While the Greek government has passed the most recent austerity measures demanded by its international lenders, it continues to encounter resistence to their implementation. In a rare act of unity, cities and unions are refusing to comply with demands for layoffs.
The atmosphere was tense at the courtyard of the Thessaloniki city hall. Dozens of municipal workers in Greece's second-largest city staged a protest Monday morning against the planned lay-offs of 27,000 civil servants. "I have been working for the city for 22 years," said one of the city administration's 4,000 employees. He requested anonymity for fear of jeopardizing his position even further. "I fear for my job. All of us do."
A few hours later, city workers and journalists packed inside city hall to observe the city council meeting. The meeting ended with a decision to disobey the central government. Mayor Yiannis Boutaris had submitted the motion -- a refusal to send the Interior Ministry a list of workers ripe for dismissal. City administration and unions, so often enemies, were united.
Public sector lay-offs are a key condition set by Greece's international lenders for receiving further aid. Thousands of civil servants are to be placed on reserve for one year with reduced salaries. If they prove to have no useful function, or if they find work in the private sector, they lose their jobs. According to a report by the troika representing Greece's international public lenders comprised of the European Commission, the European Central Bank and the International Monetary Fund, 27,000 civil servants are to be placed into the mobility scheme over the next 12 months.
As SPIEGEL ONLINE reported earlier this week, the troika expects 2,000 public sector employees to be part of the scheme by the end of the year, and insists on concrete lists of people. Previous promises by the government to create a labor reserve failed miserably: While 15,000 employees should have been placed on reserve by the end of this year, fewer than 100 were transferred -- most of them part-time employees.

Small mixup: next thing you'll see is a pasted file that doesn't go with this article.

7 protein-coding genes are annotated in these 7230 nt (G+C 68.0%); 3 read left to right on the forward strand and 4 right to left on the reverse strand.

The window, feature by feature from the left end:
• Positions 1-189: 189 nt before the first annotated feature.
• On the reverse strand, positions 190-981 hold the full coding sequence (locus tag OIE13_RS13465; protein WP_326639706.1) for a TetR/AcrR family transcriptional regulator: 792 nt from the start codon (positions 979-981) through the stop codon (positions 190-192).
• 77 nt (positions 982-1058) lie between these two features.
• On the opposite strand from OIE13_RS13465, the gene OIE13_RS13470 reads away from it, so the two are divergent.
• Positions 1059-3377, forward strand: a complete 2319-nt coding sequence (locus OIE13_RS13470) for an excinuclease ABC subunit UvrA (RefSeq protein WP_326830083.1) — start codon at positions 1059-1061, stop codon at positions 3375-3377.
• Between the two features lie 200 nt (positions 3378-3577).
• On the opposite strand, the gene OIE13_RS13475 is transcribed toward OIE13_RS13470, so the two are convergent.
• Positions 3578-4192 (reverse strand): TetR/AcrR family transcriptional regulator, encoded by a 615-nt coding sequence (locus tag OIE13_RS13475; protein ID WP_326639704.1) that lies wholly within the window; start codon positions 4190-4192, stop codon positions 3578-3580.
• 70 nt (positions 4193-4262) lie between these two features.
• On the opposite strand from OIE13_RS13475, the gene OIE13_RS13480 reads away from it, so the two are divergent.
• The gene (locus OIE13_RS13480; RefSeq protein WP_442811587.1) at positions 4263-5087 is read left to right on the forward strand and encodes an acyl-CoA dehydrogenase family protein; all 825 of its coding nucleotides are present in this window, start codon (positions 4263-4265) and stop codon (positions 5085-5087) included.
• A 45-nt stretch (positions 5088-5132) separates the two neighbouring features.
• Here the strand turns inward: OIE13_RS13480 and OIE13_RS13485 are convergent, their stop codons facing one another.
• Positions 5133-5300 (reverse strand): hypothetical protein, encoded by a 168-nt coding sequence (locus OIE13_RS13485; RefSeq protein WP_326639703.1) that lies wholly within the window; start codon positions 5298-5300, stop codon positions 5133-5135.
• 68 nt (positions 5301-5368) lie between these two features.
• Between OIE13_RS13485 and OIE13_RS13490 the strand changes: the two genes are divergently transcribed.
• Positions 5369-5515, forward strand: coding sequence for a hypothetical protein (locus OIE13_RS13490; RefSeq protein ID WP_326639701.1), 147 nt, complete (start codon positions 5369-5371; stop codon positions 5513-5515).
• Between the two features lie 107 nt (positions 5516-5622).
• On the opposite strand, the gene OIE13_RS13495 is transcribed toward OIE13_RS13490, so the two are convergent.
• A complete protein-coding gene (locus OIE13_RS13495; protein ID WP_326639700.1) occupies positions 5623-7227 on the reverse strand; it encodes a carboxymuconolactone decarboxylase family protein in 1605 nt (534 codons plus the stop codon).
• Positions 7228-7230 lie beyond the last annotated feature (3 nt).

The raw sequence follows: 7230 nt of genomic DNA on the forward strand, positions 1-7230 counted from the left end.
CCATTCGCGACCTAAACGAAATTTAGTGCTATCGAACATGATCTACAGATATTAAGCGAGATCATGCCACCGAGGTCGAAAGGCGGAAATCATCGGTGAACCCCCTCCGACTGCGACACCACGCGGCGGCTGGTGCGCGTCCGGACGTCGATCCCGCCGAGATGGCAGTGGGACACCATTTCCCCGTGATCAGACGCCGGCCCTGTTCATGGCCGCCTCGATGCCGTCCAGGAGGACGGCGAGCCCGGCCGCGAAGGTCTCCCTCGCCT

That resistance to shrinking the public sector is not going away. In a rare show of unity in Greece's infamously partisan politics and tense labor relations, both the national union of municipal employees, POE-OTA, and the Central Union of Municipalities, KEDE, have built up an anti-lay-off campaign. Starting on Monday, municipal workers occupied local government offices in Athens, Thessaloniki and other major cities. In some municipalities, protesters used wooden boards to seal off the personnel offices that hold the names of city workers.
Reformer Turned Rebel
Thessaloniki Mayor Yiannis Boutaris won accolades from the European Union and the press as a rare modernizer in Greece, yet he was among the first to rebel. "Both the government and the troika need to realize that such measures decapitate an already castrated local administration," he said at Monday's city council meeting.
Boutaris' position comes as a surprise to Nikolaos Tachiaos, a liberal politician who served as deputy mayor of Thessaloniki: "It is disappointing to see that even mayors like Boutaris who sponsor a modernizing agenda refuse to send the lists," he told SPIEGEL ONLINE. "Was it not Boutaris who said last year that the city of Thessaloniki can operate 'with half the staff?' The message they are sending is that there is a huge gap between words and actions in Greece."
The head of the Central Union of Municipalities, Kostas Askounis, says no other branch of government in Greece has done as much cost-cutting as the cities, and that any further cutbacks will give the fatal blow to already overstretched local authorities. "More than 3,500 staff have left since 2010," he said. "Do they want to totally destroy us? Who will teach children in municipal kindergartens? And was it not Angela Merkel who praised local authorities during her visit to Athens? How are we supposed to perform the 200 additional responsibilities the law gives to municipalities in 2013?"
Tachiaos is not convinced. He says local authorities were loaded with redundant and often unskilled employees as part of rampant cronyism in local administration in the 1980s and early 1990s.
"Municipalities would hire literally everybody who came knocking," he said. "The workers who are targeted for the reserve scheme are people with low skills, who took on permanent posts by the mayors through back channels. And they are the same people who booed the city council politicians who appointed them."
Rebellious Greek mayors are undeterred by the criticism. They could even go as far as submitting their resignations en masse -- an idea to be discussed and decided on at an upcoming union meeting.
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